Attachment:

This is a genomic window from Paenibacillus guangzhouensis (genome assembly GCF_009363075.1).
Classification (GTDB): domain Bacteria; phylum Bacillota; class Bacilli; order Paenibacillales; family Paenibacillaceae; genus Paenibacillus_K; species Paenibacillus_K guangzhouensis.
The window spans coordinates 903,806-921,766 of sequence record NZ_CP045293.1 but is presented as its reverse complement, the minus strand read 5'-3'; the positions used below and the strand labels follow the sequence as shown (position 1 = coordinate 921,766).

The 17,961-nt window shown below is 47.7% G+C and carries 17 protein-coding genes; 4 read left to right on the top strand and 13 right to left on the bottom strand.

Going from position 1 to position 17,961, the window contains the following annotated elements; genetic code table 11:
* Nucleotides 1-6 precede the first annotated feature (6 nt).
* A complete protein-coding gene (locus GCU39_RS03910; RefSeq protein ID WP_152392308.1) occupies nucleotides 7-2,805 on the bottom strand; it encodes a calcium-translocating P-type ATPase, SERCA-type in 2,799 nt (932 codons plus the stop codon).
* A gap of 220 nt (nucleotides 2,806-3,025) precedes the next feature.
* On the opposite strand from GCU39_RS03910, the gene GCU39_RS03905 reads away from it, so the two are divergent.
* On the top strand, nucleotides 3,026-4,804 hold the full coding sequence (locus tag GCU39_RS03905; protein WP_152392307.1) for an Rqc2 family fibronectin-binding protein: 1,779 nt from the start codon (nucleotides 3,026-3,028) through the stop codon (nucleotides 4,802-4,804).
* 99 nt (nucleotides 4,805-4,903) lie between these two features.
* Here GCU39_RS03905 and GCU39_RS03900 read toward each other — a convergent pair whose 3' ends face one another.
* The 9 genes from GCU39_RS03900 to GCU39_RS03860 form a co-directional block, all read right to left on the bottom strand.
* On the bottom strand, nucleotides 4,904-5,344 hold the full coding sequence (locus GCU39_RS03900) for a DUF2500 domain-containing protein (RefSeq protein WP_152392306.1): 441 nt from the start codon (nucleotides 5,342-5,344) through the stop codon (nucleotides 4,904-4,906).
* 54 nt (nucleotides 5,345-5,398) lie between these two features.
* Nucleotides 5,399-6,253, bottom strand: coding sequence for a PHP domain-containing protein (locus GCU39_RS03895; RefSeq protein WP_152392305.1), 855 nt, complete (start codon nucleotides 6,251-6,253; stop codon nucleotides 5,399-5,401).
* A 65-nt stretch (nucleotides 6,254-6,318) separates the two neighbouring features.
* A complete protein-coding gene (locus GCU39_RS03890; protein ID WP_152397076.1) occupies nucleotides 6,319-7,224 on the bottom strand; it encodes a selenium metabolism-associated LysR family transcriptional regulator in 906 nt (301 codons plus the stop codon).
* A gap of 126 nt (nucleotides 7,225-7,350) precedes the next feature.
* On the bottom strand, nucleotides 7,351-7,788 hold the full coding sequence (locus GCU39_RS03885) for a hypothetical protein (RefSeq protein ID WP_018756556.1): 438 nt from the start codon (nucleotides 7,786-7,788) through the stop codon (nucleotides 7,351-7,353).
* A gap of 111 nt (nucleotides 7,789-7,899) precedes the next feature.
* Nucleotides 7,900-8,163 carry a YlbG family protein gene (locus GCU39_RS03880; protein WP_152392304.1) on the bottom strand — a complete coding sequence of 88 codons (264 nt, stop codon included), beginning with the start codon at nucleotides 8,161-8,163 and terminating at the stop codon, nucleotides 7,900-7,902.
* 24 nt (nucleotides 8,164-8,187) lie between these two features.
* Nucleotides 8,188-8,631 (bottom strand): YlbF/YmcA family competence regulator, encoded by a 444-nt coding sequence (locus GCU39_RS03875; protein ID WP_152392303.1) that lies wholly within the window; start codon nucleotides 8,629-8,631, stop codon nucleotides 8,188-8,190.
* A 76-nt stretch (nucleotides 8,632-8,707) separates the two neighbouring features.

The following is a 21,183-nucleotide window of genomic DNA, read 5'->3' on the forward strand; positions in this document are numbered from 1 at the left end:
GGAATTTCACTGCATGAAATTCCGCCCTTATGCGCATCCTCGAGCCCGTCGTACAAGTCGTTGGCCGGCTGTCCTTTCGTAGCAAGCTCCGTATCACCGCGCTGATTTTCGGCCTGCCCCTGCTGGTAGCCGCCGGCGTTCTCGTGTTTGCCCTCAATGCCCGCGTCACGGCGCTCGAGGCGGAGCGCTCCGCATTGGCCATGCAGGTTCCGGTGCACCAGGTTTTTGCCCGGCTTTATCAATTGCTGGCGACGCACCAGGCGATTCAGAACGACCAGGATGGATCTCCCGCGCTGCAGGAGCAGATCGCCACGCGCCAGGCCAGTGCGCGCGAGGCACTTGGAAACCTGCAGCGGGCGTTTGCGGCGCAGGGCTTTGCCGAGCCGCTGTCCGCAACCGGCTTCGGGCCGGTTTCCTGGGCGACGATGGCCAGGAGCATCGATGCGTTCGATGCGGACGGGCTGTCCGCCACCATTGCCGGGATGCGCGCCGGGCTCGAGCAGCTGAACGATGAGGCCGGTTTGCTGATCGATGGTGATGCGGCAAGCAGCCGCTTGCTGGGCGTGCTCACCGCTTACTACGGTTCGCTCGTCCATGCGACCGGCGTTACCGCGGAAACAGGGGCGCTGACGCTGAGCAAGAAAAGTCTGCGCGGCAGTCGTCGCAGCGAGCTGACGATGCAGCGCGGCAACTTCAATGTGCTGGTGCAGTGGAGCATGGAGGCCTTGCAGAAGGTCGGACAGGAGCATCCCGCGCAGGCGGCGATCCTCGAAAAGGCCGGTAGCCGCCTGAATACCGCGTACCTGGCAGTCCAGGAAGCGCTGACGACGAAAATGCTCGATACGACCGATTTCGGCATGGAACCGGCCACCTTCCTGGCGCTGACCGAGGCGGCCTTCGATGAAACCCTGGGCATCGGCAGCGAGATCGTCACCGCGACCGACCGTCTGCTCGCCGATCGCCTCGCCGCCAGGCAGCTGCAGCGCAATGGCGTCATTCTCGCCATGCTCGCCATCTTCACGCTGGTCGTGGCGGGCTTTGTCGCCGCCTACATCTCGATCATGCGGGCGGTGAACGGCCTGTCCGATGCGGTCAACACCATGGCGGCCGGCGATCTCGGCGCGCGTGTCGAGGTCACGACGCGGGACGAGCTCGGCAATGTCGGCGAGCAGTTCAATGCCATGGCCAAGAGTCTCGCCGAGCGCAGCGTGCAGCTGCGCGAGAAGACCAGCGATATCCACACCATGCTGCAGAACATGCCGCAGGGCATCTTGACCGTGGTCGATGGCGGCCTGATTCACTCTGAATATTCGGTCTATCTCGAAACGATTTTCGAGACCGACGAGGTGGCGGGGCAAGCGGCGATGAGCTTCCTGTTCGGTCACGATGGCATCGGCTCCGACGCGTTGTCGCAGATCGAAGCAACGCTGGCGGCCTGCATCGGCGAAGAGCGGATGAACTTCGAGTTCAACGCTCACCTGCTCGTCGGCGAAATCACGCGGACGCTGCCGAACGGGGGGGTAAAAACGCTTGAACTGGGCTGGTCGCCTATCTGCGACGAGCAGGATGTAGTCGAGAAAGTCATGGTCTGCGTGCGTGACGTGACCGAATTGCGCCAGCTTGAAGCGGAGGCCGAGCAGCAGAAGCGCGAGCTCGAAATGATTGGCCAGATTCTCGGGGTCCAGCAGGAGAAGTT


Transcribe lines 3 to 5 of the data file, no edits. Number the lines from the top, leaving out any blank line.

The window spans coordinates 903,806-921,766 of sequence record NZ_CP045293.1 but is presented as its reverse complement, the minus strand read 5'-3'; the positions used below and the strand labels follow the sequence as shown (position 1 = coordinate 921,766).

The 17,961-nt window shown below is 47.7% G+C and carries 17 protein-coding genes; 4 read left to right on the top strand and 13 right to left on the bottom strand.

Going from position 1 to position 17,961, the window contains the following annotated elements; genetic code table 11: